One historical breakthrough in November 1992 was bilateral, between the US and EU (the so-called Blair House accord on agriculture). Not even Canada and Japan were involved. Even in that structure, the UK on its own would hardly be the leader. But that structure no longer exists anyway.

The Quad dominated throughout the Uruguay Round — the 1986–94 negotiation that created the WTO in 1995 — and into the WTO’s early years. Then, as the century turned, trade was changing. By 2015, Canada and Japan had been jettisoned. In came Brazil, China and India.

At the peak, the Quad has been replaced by the “G5”, which was responsible for the breakthrough at the WTO Ministerial Conference in Nairobi in December 2015, when members agreed to scrap agricultural export subsidies.

Ironically, the UK was represented in that G5 — by EU commissioners Cecilia Malmström (trade) and Phil Hogan (agriculture). After Brexit, it’ll be on its own.

Next level leadershipBack to top

At a pinch the UK might have been able to get a seat in the old Quad beside Canada and Japan, but not now. In the WTO, the UK will be in the second or third tier of the power structure.

There’s nothing wrong with that. Many countries at that level play constructive roles and have won the respect of fellow-members.

However, none of them did it by marching in and proclaiming “I’m a leader now, let me explain.” Not even the US can get away with that.

Nor did they have to be major traders. New Zealand has supplied a succession of chairs in the crucial agricultural talks, its trade diplomats having acquired a reputation as professional, skilled, honest brokers.

(One of them, Crawford Falconer, is now a senior official in Fox’s department. He is also on Legatum’s Special Trade Commission, a move that did raise eyebrows.)

A more effective way of being heard in the WTO is to join an alliance. WTO alliances already have coordinators, so in another sense, the WTO already has lots of leaders.

Australia coordinates the Cairns Group campaigning to liberalise agriculture. Switzerland (an EFTA member) does it for the G–10, which is more defensive on agricultural trade. Brazil set up the G–20 group of developing countries. Taiwan (officially “Chinese Taipei”) coordinates a group of countries that recently joined the WTO. And so on. The WTO website has a long list of alliances in its trade negotiations.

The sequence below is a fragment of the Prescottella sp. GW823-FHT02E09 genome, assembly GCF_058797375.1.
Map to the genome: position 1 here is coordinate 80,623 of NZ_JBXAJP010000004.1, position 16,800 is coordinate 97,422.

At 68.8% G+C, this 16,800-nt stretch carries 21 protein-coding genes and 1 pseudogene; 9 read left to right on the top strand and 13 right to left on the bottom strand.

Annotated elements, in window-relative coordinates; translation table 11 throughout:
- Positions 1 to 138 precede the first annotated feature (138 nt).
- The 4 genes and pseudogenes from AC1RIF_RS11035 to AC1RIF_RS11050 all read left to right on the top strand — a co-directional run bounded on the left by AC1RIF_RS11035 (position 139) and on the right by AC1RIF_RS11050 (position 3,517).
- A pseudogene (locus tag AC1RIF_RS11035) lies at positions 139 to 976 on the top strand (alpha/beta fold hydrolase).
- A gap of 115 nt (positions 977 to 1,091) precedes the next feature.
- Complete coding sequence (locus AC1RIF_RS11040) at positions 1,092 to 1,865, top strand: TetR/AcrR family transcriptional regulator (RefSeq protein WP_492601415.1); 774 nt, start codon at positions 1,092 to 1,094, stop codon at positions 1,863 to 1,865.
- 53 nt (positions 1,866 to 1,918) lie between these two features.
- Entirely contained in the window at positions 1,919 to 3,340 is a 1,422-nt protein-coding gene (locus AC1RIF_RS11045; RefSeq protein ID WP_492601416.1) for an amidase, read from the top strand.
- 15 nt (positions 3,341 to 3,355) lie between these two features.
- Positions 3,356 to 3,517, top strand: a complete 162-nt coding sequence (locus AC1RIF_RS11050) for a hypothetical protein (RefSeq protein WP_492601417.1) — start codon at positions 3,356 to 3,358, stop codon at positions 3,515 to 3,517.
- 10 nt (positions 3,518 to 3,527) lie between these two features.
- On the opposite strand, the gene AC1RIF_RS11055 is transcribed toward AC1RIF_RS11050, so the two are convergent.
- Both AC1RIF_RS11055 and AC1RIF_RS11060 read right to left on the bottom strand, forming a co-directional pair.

What should the UK do? Take agriculture. If it really is keen on liberalising agriculture, it could join the Cairns Group, but not as its leader. Australia and the others would not appreciate that.

If on the other hand it wants to keep the more defensive policy it now applies as an EU member, it could join the G–10, but Switzerland, Norway and Japan would also not accept it as a leader.

Or, it could go it alone. Only the US and some countries with a minor interest in agriculture have done that, for example Singapore, Hong Kong and some Middle Eastern states. The UK would have a voice, but not a very loud one.

Coalitions in the WTO agriculture negotiations
Where would the UK fit in? The graphic is slightly out of date but it still shows how complex WTO power is, in just one subject (Click the image to see it full size)

But before it embarks on any of this, Britain will have to sort out what kind of trade policy it wants. Take agriculture again. What should the policy be?

Low import duties and low subsidies? Broadly speaking, consumers would gain, many farmers would lose (some would gain) and subsidies for protecting the environment might also be lost.

Continuing with present high duties and some subsidies? Food would remain fairly expensive but farmers would stay in business and British production would be sustained (although Brexit itself might affect that too).

Or something else? The discussion has barely begun.

The UK might face another struggle if it wants to be influential in the WTO. Several non-UK officials have remarked that the UK used to be respected as a sound, pragmatic player in trade and other issues. Brexit, they say, means the UK is now seen as confused, floundering and ineffective.

If that reputation can be repaired, then the UK could find itself among over a dozen second-tier “leaders” in the WTO. It would not have a seat at the summit, but it could be invited to unofficial meetings of 20–30 members (sometimes called “Green Room” meetings) alongside the “G5”, Canada, Japan, Australia, Switzerland, Norway, Argentina, South Africa and whoever chairs various groups of developing countries.

To be clear, for a country of the UK’s size and clout, there would be no disgrace in joining that group. It would also be more realistic than talking of leadership.

Nairobi delegates scrutinise final declaration 19.12.2015
Is Doha dead? Is it alive? Delegates at the WTO’s Nairobi Ministerial Conference scrutinise the final declaration, December 19, 2015
Liberalising agendaBack to top

Tied in with idea of leadership is the notion that Britain outside the EU can launch its independent WTO membership by “explaining that making the global economy more prosperous over the long-term requires the urgent liberalisation of world trade.”

The truth is that in the WTO a call to liberalise trade is a meaningless cliché. The UK can “explain” as much as it likes but the real difficulty is that there is little agreement on how and what to liberalise, what the downsides are for a widely divergent membership, and how urgent the need is.

In 2001, sixteen years ago, the start of a new set of negotiations was agreed. They are unofficially known as the Doha Round or the Doha Development Agenda (DDA). Launching the talks, WTO trade ministers declared: